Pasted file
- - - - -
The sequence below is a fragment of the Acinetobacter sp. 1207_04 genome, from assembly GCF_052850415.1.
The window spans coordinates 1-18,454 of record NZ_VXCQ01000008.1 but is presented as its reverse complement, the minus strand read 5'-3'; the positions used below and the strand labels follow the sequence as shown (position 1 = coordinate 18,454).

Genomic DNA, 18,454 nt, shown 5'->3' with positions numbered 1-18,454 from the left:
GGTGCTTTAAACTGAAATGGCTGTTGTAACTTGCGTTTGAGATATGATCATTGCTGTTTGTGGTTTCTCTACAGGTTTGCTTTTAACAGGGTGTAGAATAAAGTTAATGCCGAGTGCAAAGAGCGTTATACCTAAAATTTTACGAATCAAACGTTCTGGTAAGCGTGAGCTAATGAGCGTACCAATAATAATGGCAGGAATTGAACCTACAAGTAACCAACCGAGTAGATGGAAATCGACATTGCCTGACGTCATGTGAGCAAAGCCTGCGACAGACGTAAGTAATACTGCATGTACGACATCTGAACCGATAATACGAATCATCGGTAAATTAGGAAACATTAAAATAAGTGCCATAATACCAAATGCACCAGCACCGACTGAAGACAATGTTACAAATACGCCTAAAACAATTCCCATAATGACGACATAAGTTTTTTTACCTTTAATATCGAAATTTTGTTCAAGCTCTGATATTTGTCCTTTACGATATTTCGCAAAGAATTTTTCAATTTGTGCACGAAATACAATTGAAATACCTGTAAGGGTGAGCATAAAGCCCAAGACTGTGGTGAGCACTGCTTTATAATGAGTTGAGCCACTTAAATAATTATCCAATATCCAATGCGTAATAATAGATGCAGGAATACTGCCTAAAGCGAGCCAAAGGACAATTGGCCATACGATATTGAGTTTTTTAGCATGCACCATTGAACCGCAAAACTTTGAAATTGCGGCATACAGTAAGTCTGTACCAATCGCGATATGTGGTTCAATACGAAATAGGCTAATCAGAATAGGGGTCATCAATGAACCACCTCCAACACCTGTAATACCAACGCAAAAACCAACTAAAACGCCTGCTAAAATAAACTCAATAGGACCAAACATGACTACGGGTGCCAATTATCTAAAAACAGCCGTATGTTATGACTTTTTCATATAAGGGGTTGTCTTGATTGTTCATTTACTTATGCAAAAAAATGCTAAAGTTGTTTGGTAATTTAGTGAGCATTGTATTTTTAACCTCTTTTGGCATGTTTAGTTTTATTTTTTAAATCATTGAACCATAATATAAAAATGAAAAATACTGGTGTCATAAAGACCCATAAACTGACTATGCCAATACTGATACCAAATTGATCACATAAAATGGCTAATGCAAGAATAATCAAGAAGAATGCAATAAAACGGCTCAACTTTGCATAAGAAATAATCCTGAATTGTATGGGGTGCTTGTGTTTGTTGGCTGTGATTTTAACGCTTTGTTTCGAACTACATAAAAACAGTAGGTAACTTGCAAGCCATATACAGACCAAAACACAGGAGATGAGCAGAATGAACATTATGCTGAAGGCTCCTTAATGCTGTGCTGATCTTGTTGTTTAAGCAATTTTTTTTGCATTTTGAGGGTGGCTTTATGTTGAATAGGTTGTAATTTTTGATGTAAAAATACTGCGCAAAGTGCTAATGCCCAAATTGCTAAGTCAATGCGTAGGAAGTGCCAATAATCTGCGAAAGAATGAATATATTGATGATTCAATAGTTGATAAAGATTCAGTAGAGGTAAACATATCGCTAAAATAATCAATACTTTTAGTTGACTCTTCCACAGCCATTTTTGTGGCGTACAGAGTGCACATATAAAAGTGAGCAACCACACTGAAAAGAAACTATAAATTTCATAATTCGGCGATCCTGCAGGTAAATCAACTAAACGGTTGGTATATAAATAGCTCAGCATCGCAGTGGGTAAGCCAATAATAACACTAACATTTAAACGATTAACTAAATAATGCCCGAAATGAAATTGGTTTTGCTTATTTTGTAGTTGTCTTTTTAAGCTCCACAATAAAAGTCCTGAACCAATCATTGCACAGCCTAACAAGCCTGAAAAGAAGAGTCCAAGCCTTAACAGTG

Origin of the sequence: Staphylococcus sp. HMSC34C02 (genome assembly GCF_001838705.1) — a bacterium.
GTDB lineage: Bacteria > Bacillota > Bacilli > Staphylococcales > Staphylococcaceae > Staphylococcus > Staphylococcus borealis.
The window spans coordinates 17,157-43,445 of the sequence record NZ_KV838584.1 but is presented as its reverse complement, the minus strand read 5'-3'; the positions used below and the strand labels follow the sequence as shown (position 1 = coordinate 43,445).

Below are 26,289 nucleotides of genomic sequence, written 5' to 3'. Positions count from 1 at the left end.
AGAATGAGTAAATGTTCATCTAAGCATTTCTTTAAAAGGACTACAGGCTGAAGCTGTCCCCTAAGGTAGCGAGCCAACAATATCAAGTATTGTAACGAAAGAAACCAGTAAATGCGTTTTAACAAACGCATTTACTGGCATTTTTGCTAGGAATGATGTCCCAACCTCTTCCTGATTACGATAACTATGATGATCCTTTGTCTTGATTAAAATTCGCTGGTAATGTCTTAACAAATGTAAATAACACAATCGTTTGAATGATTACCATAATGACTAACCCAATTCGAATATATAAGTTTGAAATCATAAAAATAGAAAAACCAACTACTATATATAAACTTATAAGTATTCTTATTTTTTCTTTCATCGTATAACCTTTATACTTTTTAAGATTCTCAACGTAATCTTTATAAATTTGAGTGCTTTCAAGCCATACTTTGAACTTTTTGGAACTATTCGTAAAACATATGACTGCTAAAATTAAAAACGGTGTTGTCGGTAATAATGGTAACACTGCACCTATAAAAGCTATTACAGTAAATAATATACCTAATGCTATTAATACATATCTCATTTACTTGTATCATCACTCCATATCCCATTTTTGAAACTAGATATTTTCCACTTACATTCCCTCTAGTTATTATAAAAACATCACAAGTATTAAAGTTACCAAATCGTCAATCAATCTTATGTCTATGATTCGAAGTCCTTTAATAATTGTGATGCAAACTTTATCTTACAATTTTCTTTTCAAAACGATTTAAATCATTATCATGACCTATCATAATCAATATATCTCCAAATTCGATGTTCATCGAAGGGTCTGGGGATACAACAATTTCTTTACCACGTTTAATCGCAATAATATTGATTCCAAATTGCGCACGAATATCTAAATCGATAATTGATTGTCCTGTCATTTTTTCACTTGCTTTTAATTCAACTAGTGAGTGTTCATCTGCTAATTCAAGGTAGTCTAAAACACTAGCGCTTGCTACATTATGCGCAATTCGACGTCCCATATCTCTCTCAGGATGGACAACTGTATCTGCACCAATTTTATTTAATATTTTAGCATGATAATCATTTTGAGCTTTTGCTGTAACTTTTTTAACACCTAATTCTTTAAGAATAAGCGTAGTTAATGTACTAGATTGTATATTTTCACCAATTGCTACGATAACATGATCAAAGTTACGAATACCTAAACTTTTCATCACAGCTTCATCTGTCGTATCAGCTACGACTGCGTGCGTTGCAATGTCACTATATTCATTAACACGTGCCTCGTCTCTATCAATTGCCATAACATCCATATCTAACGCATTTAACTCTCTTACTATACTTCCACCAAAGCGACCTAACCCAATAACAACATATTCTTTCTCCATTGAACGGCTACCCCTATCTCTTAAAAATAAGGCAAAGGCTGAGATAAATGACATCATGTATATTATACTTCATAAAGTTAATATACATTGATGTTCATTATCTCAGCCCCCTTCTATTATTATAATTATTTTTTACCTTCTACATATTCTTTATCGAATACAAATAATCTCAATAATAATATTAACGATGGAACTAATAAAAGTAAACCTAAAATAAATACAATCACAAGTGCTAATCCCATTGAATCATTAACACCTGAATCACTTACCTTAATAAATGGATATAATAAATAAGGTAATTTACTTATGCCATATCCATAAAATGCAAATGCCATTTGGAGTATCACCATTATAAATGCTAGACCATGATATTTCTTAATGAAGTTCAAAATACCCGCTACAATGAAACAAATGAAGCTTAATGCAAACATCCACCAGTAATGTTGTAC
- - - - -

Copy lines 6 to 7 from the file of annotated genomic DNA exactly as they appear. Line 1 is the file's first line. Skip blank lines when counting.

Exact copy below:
GTDB lineage: Bacteria > Bacillota > Bacilli > Staphylococcales > Staphylococcaceae > Staphylococcus > Staphylococcus borealis.
The window spans coordinates 17,157-43,445 of the sequence record NZ_KV838584.1 but is presented as its reverse complement, the minus strand read 5'-3'; the positions used below and the strand labels follow the sequence as shown (position 1 = coordinate 43,445).